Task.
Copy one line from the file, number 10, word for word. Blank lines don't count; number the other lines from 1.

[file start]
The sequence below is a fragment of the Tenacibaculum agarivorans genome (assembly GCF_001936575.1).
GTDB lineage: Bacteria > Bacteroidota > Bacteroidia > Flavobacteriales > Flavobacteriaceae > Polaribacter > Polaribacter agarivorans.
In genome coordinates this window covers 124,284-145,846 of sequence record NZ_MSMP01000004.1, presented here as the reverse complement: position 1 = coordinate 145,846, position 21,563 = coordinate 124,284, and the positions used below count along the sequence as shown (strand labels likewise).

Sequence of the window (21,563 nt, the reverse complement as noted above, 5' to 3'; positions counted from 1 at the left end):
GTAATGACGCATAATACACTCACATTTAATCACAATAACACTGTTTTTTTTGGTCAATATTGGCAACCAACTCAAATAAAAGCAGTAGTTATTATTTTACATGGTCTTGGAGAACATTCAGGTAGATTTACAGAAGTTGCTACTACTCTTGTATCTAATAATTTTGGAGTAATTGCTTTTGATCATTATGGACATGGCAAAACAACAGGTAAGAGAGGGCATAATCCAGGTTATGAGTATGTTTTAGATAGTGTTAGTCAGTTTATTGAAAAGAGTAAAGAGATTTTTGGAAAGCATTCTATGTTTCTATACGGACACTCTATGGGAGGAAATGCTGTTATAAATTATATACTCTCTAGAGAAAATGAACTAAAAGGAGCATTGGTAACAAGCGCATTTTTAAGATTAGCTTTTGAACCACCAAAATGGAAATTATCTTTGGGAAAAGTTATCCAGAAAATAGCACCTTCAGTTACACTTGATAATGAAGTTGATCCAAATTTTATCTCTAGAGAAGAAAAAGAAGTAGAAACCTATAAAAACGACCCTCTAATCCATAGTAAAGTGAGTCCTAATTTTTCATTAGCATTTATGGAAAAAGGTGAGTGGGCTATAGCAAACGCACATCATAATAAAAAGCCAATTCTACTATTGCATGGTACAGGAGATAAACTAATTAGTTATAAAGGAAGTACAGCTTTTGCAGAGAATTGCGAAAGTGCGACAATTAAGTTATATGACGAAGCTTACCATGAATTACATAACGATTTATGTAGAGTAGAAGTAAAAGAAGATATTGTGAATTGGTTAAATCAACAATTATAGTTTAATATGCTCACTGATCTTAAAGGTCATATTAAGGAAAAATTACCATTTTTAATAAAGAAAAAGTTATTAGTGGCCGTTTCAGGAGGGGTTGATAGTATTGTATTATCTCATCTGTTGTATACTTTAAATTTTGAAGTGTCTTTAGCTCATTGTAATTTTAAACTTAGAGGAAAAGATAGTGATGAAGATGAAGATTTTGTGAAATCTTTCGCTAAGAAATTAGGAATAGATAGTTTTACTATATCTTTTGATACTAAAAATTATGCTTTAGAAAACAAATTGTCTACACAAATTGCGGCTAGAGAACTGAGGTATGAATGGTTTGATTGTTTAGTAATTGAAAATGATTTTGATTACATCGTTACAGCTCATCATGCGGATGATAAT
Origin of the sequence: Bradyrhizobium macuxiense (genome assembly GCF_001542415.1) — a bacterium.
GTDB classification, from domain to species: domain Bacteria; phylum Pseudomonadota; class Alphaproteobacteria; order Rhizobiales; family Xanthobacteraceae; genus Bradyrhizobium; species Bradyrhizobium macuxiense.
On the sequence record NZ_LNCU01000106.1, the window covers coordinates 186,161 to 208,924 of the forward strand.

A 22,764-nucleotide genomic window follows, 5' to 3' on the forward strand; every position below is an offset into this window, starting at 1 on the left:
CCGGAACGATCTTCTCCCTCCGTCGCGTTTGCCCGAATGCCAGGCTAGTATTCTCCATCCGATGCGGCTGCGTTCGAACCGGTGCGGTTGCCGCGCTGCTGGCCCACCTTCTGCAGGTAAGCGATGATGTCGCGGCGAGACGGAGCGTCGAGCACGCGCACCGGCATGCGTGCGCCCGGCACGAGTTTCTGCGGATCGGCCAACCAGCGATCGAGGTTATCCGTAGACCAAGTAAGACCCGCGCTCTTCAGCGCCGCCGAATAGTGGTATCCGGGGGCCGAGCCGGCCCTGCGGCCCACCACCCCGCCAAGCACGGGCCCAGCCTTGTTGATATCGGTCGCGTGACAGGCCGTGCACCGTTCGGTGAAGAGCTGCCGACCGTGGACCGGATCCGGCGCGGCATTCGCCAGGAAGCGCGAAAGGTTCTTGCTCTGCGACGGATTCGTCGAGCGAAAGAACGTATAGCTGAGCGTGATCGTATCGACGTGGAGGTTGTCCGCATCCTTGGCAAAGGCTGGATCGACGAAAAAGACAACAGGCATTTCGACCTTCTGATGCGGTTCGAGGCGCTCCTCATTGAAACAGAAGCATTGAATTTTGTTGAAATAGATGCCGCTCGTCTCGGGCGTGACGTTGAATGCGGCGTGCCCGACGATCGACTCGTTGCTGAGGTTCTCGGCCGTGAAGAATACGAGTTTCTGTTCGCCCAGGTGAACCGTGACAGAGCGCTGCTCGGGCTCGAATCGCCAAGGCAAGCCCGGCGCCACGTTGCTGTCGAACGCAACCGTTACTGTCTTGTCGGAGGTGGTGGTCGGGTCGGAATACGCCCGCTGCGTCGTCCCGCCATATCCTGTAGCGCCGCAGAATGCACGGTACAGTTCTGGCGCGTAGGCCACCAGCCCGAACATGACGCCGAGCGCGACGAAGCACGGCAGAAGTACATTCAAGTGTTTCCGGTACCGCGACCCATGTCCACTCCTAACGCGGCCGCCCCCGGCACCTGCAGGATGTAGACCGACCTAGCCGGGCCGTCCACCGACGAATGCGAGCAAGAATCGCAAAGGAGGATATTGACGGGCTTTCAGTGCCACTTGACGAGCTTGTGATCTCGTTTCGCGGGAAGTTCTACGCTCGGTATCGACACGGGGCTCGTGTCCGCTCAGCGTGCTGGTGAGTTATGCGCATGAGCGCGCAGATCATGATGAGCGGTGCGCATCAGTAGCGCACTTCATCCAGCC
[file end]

CCGGAACGATCTTCTCCCTCCGTCGCGTTTGCCCGAATGCCAGGCTAGTATTCTCCATCCGATGCGGCTGCGTTCGAACCGGTGCGGTTGCCGCGCTGCTGGCCCACCTTCTGCAGGTAAGCGATGATGTCGCGGCGAGACGGAGCGTCGAGCACGCGCACCGGCATGCGTGCGCCCGGCACGAGTTTCTGCGGATCGGCCAACCAGCGATCGAGGTTATCCGTAGACCAAGTAAGACCCGCGCTCTTCAGCGCCGCCGAATAGTGGTATCCGGGGGCCGAGCCGGCCCTGCGGCCCACCACCCCGCCAAGCACGGGCCCAGCCTTGTTGATATCGGTCGCGTGACAGGCCGTGCACCGTTCGGTGAAGAGCTGCCGACCGTGGACCGGATCCGGCGCGGCATTCGCCAGGAAGCGCGAAAGGTTCTTGCTCTGCGACGGATTCGTCGAGCGAAAGAACGTATAGCTGAGCGTGATCGTATCGACGTGGAGGTTGTCCGCATCCTTGGCAAAGGCTGGATCGACGAAAAAGACAACAGGCATTTCGACCTTCTGATGCGGTTCGAGGCGCTCCTCATTGAAACAGAAGCATTGAATTTTGTTGAAATAGATGCCGCTCGTCTCGGGCGTGACGTTGAATGCGGCGTGCCCGACGATCGACTCGTTGCTGAGGTTCTCGGCCGTGAAGAATACGAGTTTCTGTTCGCCCAGGTGAACCGTGACAGAGCGCTGCTCGGGCTCGAATCGCCAAGGCAAGCCCGGCGCCACGTTGCTGTCGAACGCAACCGTTACTGTCTTGTCGGAGGTGGTGGTCGGGTCGGAATACGCCCGCTGCGTCGTCCCGCCATATCCTGTAGCGCCGCAGAATGCACGGTACAGTTCTGGCGCGTAGGCCACCAGCCCGAACATGACGCCGAGCGCGACGAAGCACGGCAGAAGTACATTCAAGTGTTTCCGGTACCGCGACCCATGTCCACTCCTAACGCGGCCGCCCCCGGCACCTGCAGGATGTAGACCGACCTAGCCGGGCCGTCCACCGACGAATGCGAGCAAGAATCGCAAAGGAGGATATTGACGGGCTTTCAGTGCCACTTGACGAGCTTGTGATCTCGTTTCGCGGGAAGTTCTACGCTCGGTATCGACACGGGGCTCGTGTCCGCTCAGCGTGCTGGTGAGTTATGCGCATGAGCGCGCAGATCATGATGAGCGGTGCGCATCAGTAGCGCACTTCATCCAGCC